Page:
Human rights activists warn that the coronavirus epidemic has deepened poverty and inequality for vulnerable sectors of Mexico’s population, including indigenous communities.
During a May 2 virtual forum organized by the group Citizen Action Against Poverty, a number of regional participants described their concerns for the communities they serve, and measures they are taking to address current and future challenges posed by the coronavirus pandemic.
Jeannette Arriola, founder of indigenous rights group Pro Zona Mazahua, said the health crisis has further limited indigenous communities’ access to health services and food.
Her organization, which operates 13 health centers in Chiapas, has been overwhelmed, serving more than 1,000 patients in the last several weeks, a number they typically see in an entire year as government health systems are failing them.
The Pro Zona Mazahua clinics provide general health and dental care but also monitor for coronavirus symptoms. Those patients are sent to other health institutions.
Arriola also noted that the pandemic has exacerbated the lack of access to running water. Most of those she serves collect rainwater for basic needs. “Everyone says ‘wash your hands and wash them well,” but in these communities, with what water? With what soap?” she said.
Pro Zona Mazahua is collecting food, masks, personal hygiene and cleaning products for families in the community where she works, as well as guaranteeing them access to health clinics.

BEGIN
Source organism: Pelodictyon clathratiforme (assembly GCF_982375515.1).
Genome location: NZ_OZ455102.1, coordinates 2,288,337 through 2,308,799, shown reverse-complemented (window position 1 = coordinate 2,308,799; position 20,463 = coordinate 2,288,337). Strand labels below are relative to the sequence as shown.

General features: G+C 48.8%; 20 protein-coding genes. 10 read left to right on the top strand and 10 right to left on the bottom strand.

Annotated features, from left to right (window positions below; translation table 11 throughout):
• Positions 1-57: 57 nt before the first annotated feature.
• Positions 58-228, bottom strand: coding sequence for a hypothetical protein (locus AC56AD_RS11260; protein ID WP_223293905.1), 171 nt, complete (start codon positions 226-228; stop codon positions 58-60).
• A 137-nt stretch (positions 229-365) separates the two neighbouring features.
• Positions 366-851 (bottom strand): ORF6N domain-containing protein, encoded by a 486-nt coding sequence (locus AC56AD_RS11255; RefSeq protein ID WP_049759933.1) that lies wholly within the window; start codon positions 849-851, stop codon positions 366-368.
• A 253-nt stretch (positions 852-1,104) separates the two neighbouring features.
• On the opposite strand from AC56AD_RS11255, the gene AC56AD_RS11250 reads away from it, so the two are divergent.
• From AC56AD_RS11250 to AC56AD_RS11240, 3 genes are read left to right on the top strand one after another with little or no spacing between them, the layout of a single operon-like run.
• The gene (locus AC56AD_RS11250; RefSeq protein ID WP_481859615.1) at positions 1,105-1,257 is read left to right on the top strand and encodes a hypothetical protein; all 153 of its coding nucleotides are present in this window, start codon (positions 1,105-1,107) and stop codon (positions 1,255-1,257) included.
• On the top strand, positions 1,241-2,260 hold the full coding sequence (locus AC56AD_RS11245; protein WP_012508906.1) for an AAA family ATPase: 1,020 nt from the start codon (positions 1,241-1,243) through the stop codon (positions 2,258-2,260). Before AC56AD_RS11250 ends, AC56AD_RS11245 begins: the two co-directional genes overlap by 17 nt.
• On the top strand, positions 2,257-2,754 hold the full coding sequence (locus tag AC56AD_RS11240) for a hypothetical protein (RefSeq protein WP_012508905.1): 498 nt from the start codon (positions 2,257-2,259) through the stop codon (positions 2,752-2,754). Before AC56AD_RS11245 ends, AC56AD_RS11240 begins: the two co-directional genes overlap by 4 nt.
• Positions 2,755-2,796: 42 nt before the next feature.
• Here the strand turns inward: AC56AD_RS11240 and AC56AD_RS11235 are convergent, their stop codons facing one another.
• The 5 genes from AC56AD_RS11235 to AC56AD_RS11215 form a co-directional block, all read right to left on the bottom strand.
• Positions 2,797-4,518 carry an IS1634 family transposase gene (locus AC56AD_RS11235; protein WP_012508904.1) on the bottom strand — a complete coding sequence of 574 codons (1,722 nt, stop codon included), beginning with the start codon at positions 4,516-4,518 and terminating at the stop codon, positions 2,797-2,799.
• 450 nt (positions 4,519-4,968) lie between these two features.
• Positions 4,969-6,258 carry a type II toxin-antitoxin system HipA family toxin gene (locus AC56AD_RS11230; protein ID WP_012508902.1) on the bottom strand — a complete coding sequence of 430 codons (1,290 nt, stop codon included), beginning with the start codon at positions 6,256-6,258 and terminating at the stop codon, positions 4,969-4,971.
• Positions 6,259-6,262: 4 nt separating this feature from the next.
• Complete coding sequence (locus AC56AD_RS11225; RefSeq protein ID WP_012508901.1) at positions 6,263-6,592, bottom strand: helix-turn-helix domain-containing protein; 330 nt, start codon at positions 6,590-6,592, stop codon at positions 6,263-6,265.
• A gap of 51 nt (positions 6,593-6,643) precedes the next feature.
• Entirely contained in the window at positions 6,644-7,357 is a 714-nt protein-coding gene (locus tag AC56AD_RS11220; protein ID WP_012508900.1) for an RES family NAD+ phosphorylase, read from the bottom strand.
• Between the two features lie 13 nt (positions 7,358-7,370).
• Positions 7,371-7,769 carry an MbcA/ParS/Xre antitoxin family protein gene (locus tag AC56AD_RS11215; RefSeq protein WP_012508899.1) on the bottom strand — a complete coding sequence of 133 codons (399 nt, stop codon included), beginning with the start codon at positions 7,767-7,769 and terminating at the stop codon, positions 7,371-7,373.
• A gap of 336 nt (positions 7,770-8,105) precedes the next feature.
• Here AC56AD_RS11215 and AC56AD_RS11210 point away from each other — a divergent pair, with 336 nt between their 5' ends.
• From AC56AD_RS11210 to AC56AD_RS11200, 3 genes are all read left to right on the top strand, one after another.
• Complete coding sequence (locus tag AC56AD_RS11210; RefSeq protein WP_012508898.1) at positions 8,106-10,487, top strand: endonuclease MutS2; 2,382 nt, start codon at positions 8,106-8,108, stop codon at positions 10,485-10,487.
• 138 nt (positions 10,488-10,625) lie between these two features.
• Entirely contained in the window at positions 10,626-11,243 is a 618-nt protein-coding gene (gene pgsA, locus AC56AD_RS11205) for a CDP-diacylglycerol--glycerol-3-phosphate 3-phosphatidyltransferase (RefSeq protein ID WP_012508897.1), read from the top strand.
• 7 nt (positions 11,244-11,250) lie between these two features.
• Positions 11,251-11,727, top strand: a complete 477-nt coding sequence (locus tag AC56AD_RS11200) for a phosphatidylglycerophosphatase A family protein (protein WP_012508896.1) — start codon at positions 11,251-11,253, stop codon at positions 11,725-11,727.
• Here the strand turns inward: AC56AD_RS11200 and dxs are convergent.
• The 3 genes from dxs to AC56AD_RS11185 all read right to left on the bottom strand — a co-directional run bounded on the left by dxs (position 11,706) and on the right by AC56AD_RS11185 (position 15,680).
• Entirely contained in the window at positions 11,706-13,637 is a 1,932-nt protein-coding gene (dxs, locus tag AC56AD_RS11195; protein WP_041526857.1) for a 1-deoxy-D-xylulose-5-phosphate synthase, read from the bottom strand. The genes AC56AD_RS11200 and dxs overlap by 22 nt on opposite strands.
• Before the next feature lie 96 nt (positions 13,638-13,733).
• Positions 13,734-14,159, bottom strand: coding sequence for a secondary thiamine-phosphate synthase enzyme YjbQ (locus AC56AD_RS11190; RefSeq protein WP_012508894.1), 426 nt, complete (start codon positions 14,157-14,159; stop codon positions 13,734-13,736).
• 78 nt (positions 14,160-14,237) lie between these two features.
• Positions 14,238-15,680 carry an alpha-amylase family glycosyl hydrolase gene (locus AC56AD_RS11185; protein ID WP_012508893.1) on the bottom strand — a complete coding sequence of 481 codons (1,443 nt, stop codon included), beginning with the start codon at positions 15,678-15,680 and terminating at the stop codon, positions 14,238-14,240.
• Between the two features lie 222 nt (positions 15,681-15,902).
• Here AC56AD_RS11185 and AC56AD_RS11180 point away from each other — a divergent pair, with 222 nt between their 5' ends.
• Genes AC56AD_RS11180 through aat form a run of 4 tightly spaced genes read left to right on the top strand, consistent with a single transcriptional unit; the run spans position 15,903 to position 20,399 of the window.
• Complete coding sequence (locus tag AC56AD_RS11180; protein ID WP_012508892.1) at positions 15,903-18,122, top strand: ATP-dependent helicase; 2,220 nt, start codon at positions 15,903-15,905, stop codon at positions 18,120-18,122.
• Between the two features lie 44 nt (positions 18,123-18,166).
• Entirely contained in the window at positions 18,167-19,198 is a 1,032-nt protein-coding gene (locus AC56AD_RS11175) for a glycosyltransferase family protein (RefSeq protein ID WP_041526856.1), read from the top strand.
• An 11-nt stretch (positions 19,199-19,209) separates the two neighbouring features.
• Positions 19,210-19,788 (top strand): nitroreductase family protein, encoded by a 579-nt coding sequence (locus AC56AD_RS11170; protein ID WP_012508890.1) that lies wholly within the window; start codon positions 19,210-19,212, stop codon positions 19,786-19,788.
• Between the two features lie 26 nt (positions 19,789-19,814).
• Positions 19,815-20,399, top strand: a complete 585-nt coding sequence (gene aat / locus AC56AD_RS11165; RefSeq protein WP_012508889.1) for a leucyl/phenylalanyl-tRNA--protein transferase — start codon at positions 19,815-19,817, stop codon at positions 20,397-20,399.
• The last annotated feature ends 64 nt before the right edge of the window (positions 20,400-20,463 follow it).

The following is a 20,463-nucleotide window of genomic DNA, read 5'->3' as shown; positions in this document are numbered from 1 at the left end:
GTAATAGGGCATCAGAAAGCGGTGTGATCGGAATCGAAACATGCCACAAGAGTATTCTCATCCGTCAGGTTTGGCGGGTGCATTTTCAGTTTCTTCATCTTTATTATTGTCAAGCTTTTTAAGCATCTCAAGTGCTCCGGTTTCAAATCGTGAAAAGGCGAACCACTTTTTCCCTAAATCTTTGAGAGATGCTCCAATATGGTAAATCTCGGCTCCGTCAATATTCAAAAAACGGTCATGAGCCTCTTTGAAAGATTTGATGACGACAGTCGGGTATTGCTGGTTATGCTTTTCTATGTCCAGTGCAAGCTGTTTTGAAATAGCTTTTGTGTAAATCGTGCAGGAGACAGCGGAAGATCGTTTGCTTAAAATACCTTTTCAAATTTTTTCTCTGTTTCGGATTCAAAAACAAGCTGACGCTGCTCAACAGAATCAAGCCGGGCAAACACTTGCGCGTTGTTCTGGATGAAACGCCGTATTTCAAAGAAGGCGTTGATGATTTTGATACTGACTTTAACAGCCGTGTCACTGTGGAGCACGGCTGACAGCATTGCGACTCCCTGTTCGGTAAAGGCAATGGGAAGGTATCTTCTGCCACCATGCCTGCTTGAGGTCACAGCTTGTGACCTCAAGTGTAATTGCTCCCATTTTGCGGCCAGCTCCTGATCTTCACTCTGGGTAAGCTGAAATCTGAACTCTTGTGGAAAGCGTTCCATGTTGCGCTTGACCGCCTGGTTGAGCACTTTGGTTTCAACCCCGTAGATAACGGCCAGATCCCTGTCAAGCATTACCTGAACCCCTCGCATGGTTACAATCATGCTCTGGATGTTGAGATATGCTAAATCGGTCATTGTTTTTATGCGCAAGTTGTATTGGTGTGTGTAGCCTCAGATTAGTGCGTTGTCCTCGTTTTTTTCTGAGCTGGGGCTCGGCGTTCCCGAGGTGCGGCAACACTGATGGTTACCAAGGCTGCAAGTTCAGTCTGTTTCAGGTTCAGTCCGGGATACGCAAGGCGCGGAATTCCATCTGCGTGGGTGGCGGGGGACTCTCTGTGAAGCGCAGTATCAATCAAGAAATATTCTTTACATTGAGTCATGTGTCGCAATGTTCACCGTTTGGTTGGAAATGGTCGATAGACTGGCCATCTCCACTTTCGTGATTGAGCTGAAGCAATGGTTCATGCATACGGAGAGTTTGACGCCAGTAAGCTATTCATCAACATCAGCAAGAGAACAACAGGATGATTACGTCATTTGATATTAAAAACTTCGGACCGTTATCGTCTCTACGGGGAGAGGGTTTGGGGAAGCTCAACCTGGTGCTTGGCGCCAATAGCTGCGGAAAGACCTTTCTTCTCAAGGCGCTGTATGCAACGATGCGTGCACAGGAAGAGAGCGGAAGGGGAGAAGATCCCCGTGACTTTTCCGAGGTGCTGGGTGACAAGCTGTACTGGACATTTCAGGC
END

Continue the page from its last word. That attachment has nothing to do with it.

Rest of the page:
Malcom Aquiles of World Vision Mexico, an organization whose “Fields of Hope” initiative focuses on the sugar cane and coffee fields of Veracruz and Oaxaca, said that the epidemic has forced them to rethink their aid strategies and awareness campaigns.
His organization has increased its focus on agricultural, day-laborer families and preventing a possible increase in child labor due to the coronavirus pandemic. He warned that in the coming weeks he expects the number of minors working in the fields to skyrocket, as will poverty, malnutrition and violence, including sexual violence against children and adolescents.
Patricia McCarthy of the Yucatán Family Civic Front said she is working with citizen groups and business organizations to help feed the poor. For months, she says, they have placed shopping carts outside supermarkets where people can place donations, which are then taken to a collection center, sorted by volunteers, and distributed in coordination with municipal and local governments.
One generous donation amounted to 1,000 kilograms of pork.
One of the measures taken by The Hunger Project México, a non-profit that works in highly marginalized communities, is making sure information on coronavirus precautions and sanitary measures is made available in the indigenous languages of the populations they serve, said Roberto Baeza.
Forum participants are asking all levels of government to channel their efforts to help those in need with food, health care and information on how to stay safe during the coronavirus pandemic.
They agreed that President López Obrador’s familiar refrain of “the poor first” is not enough if public policies are structurally inadequate.
Source: Reforma (sp)